President Biya's October reelection was marred by serious procedural flaws as well as a boycott by the three major opposition parties. While the boycott made the outcome a foregone conclusion, most observers nonetheless considered the election to be neither free nor fair. Election irregularities especially were egregious in opposition strongholds where boycotting opposition activists were not present to monitor voting procedures. The Supreme Court declared President Biya the winner with The President's control over the country's administrative apparatus was extensive.

The President appoints all Ministers including the Prime Minister. The President also directly appoints the governors of each of the 10 provinces. The governors in turn wield considerable power in the electoral process, interpreting and implementing the laws. The President also has the power to appoint important lower level members of the 58 provincial administrative structures, including the senior divisional officers, the divisional officers, and the district chiefs. The governors and senior divisional officers wield considerable authority within the areas under their jurisdiction, including the authority to ban political meetings that they deem likely to threaten public order see Section 2.

They also may detain persons for renewable periods of 15 days to combat banditry and other security threats see Section 1. The right of citizens to choose their local governments remained circumscribed. The Government has increased greatly the number of municipalities run by presidentially appointed delegates, who have authority over elected mayors. Delegate-run cities included most of the provincial capitals and some division capitals in pro-opposition provinces; however, this practice was nonexistent in the southern provinces, which tended to support the CPDM.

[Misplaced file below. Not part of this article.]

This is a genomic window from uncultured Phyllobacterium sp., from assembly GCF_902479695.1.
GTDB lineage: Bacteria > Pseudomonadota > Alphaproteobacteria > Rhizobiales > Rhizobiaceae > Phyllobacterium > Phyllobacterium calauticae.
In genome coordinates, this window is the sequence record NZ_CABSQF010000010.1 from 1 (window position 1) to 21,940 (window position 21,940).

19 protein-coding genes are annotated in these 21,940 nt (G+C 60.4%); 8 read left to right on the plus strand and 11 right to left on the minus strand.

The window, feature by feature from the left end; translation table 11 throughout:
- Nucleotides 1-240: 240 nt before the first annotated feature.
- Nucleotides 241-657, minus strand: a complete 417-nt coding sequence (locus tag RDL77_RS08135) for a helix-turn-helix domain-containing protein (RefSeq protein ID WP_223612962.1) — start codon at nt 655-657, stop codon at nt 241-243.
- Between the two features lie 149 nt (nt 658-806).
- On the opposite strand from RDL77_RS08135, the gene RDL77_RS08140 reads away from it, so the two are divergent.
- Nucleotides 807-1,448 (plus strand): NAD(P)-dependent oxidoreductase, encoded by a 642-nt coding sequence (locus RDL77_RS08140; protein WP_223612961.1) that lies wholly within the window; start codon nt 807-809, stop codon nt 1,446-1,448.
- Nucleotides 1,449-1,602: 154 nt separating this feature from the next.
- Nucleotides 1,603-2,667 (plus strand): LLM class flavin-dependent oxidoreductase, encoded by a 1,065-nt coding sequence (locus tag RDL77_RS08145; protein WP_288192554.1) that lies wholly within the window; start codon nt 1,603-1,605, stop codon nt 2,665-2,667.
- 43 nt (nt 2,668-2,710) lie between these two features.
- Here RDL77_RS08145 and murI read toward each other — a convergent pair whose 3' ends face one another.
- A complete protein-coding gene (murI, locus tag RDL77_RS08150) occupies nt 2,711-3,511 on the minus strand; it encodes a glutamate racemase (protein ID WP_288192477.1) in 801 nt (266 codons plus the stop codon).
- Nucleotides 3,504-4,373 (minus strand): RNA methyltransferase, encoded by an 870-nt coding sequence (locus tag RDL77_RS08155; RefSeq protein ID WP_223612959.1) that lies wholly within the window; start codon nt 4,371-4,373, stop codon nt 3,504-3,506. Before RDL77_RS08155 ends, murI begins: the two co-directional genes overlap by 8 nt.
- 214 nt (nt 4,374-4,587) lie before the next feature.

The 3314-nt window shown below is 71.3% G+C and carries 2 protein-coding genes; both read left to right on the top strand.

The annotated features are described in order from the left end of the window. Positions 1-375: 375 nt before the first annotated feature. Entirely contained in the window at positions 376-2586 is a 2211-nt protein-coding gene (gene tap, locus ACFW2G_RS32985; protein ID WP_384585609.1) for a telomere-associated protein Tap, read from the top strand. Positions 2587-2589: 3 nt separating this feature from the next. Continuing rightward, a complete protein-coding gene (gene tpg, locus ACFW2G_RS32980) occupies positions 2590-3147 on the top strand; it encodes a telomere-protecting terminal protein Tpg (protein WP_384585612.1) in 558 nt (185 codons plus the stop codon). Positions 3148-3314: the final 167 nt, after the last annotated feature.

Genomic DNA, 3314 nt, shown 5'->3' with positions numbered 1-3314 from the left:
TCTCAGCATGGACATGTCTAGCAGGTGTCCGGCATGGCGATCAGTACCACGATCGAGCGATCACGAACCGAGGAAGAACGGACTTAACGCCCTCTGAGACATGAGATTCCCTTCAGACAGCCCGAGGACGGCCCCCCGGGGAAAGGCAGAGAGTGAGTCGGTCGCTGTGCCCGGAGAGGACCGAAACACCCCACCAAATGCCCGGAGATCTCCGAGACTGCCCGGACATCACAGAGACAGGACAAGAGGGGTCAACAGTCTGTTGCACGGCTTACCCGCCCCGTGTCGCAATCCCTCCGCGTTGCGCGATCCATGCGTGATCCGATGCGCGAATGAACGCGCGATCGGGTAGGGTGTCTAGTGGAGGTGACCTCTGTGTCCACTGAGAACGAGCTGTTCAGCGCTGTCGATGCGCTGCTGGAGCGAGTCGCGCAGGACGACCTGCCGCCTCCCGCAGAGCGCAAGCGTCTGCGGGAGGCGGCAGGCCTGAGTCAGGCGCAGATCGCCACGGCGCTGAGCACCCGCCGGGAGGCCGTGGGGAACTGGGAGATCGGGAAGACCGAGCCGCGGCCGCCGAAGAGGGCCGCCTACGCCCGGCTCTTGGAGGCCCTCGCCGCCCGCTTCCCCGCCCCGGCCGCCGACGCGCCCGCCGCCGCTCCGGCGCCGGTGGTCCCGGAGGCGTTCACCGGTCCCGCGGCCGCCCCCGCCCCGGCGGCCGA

However, in municipalities with elected mayors, local autonomy was limited since elected local governments relied on the central Government for most of their revenue and administrative personnel. In the President signed a law that provides for the creation of the National Election Observatory NEO to supervise electoral procedure from the registration of voters to the collection of reports after the polls; all polling stations were expected to have a representative from the NEO. The law also provides that the NEO should have a presidentially appointed national office to appoint local offices at the levels of provinces, divisions, subdivisions, and districts.

A presidential decree appointed the NEO's members in October The President postponed scheduled January municipal elections to June, ostensibly to give the NEO time to ensure free and fair elections. The NEO demonstrated a high level of political independence, facilitated voter registration, and encouraged free media access for opposition candidates. The President postponed the elections for another week after the opening of polls on June 23 since the administration failed to distribute electoral materials. Legislative and municipal elections were held on June The postponement of the elections contributed to low voter turnout.